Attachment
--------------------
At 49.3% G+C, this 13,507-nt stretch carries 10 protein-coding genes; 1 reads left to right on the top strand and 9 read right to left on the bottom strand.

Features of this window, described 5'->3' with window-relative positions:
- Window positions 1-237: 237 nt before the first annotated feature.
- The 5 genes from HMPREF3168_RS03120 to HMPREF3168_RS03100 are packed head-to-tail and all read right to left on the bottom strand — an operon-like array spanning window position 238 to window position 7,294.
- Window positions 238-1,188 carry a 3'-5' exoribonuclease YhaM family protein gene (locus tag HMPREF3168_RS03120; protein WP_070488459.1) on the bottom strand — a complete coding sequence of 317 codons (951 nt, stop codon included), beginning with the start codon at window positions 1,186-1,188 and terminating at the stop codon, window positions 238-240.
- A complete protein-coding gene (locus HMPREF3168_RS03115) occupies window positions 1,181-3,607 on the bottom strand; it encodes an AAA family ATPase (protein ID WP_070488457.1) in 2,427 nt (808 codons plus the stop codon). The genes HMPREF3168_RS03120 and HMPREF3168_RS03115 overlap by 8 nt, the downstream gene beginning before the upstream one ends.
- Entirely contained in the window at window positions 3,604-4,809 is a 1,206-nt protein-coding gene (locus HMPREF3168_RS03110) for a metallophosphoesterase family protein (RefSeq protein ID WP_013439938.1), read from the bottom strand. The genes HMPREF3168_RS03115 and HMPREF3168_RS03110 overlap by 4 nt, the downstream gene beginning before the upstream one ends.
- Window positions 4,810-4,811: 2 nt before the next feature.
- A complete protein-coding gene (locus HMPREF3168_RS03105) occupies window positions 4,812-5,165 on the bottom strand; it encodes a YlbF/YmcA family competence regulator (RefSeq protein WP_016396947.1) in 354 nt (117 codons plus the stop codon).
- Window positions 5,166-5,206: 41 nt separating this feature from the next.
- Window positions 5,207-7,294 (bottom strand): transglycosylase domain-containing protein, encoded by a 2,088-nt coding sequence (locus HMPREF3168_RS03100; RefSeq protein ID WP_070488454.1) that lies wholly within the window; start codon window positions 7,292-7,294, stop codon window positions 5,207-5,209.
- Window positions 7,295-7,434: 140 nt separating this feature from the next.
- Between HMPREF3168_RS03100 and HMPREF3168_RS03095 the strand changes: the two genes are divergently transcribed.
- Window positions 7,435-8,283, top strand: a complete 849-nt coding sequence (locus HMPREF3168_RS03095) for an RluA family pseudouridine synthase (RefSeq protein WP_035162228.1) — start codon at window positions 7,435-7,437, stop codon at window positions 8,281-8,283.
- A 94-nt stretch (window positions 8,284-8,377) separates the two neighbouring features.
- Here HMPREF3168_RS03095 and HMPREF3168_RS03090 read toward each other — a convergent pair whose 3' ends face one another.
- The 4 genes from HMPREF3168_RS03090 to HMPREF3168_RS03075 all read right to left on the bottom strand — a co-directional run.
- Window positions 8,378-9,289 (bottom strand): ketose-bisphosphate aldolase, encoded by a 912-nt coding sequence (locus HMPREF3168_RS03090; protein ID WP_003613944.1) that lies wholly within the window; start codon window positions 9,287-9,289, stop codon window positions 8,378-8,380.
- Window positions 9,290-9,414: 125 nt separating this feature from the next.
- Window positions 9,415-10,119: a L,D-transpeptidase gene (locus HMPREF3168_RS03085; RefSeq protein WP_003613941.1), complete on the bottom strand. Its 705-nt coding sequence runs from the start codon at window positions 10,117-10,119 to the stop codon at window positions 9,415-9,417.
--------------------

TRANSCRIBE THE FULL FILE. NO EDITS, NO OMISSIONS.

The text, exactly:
At 49.3% G+C, this 13,507-nt stretch carries 10 protein-coding genes; 1 reads left to right on the top strand and 9 read right to left on the bottom strand.

Features of this window, described 5'->3' with window-relative positions:
- Window positions 1-237: 237 nt before the first annotated feature.
- The 5 genes from HMPREF3168_RS03120 to HMPREF3168_RS03100 are packed head-to-tail and all read right to left on the bottom strand — an operon-like array spanning window position 238 to window position 7,294.
- Window positions 238-1,188 carry a 3'-5' exoribonuclease YhaM family protein gene (locus tag HMPREF3168_RS03120; protein WP_070488459.1) on the bottom strand — a complete coding sequence of 317 codons (951 nt, stop codon included), beginning with the start codon at window positions 1,186-1,188 and terminating at the stop codon, window positions 238-240.
- A complete protein-coding gene (locus HMPREF3168_RS03115) occupies window positions 1,181-3,607 on the bottom strand; it encodes an AAA family ATPase (protein ID WP_070488457.1) in 2,427 nt (808 codons plus the stop codon). The genes HMPREF3168_RS03120 and HMPREF3168_RS03115 overlap by 8 nt, the downstream gene beginning before the upstream one ends.
- Entirely contained in the window at window positions 3,604-4,809 is a 1,206-nt protein-coding gene (locus HMPREF3168_RS03110) for a metallophosphoesterase family protein (RefSeq protein ID WP_013439938.1), read from the bottom strand. The genes HMPREF3168_RS03115 and HMPREF3168_RS03110 overlap by 4 nt, the downstream gene beginning before the upstream one ends.
- Window positions 4,810-4,811: 2 nt before the next feature.
- A complete protein-coding gene (locus HMPREF3168_RS03105) occupies window positions 4,812-5,165 on the bottom strand; it encodes a YlbF/YmcA family competence regulator (RefSeq protein WP_016396947.1) in 354 nt (117 codons plus the stop codon).
- Window positions 5,166-5,206: 41 nt separating this feature from the next.
- Window positions 5,207-7,294 (bottom strand): transglycosylase domain-containing protein, encoded by a 2,088-nt coding sequence (locus HMPREF3168_RS03100; RefSeq protein ID WP_070488454.1) that lies wholly within the window; start codon window positions 7,292-7,294, stop codon window positions 5,207-5,209.
- Window positions 7,295-7,434: 140 nt separating this feature from the next.
- Between HMPREF3168_RS03100 and HMPREF3168_RS03095 the strand changes: the two genes are divergently transcribed.
- Window positions 7,435-8,283, top strand: a complete 849-nt coding sequence (locus HMPREF3168_RS03095) for an RluA family pseudouridine synthase (RefSeq protein WP_035162228.1) — start codon at window positions 7,435-7,437, stop codon at window positions 8,281-8,283.
- A 94-nt stretch (window positions 8,284-8,377) separates the two neighbouring features.
- Here HMPREF3168_RS03095 and HMPREF3168_RS03090 read toward each other — a convergent pair whose 3' ends face one another.
- The 4 genes from HMPREF3168_RS03090 to HMPREF3168_RS03075 all read right to left on the bottom strand — a co-directional run.
- Window positions 8,378-9,289 (bottom strand): ketose-bisphosphate aldolase, encoded by a 912-nt coding sequence (locus HMPREF3168_RS03090; protein ID WP_003613944.1) that lies wholly within the window; start codon window positions 9,287-9,289, stop codon window positions 8,378-8,380.
- Window positions 9,290-9,414: 125 nt separating this feature from the next.
- Window positions 9,415-10,119: a L,D-transpeptidase gene (locus HMPREF3168_RS03085; RefSeq protein WP_003613941.1), complete on the bottom strand. Its 705-nt coding sequence runs from the start codon at window positions 10,117-10,119 to the stop codon at window positions 9,415-9,417.